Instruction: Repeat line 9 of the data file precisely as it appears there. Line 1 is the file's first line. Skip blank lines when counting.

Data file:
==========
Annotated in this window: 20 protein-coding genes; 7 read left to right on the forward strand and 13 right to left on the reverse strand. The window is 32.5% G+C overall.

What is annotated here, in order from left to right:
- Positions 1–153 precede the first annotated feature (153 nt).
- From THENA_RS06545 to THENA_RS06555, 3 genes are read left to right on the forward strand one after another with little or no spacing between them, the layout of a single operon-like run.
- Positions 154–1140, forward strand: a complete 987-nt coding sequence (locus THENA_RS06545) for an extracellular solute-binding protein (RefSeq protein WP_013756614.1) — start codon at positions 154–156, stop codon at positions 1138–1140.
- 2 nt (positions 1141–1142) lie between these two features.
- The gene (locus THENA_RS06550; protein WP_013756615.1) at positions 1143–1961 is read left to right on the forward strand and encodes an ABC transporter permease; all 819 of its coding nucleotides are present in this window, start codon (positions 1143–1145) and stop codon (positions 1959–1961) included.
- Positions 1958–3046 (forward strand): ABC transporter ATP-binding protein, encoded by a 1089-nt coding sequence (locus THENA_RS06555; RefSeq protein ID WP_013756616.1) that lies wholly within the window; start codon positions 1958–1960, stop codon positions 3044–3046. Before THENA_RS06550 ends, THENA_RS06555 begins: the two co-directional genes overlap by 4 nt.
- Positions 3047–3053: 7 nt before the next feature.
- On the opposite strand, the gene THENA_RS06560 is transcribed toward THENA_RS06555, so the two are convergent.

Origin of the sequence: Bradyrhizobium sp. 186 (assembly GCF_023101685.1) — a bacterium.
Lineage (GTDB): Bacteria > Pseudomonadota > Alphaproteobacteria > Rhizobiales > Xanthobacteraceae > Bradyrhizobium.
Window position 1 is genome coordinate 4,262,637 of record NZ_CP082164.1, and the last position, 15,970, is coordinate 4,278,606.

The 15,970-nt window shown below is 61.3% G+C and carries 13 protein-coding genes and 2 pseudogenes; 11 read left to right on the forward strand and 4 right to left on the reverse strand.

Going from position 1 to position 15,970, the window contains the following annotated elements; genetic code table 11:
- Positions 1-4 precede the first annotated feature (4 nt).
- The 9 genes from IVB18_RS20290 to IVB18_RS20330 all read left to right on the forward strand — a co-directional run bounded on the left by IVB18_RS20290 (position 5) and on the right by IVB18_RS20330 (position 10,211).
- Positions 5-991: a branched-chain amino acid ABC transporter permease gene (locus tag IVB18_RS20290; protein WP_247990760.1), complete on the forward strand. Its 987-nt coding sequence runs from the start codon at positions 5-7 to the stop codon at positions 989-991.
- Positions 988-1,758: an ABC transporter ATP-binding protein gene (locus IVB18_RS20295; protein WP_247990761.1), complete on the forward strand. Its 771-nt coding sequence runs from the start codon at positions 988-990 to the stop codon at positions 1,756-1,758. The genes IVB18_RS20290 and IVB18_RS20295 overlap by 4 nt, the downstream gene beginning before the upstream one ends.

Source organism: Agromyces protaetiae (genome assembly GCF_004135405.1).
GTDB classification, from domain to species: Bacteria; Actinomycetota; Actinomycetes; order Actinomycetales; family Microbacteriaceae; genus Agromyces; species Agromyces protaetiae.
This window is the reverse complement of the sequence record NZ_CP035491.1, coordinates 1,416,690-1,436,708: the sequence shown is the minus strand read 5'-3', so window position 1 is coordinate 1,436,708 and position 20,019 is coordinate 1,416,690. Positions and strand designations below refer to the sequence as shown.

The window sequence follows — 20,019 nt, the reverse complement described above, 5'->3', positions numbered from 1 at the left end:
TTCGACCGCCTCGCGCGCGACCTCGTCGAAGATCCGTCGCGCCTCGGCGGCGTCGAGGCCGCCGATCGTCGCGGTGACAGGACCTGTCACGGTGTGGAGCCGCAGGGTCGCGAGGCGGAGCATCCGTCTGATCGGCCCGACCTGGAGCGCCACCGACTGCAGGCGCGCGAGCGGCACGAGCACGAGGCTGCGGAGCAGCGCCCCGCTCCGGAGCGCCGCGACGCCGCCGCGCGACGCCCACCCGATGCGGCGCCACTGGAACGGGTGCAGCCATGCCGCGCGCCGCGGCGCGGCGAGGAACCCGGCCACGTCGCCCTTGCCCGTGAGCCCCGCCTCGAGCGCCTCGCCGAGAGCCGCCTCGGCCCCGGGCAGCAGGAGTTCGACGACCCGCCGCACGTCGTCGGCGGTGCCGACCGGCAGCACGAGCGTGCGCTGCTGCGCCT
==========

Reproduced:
- Positions 3047–3053: 7 nt before the next feature.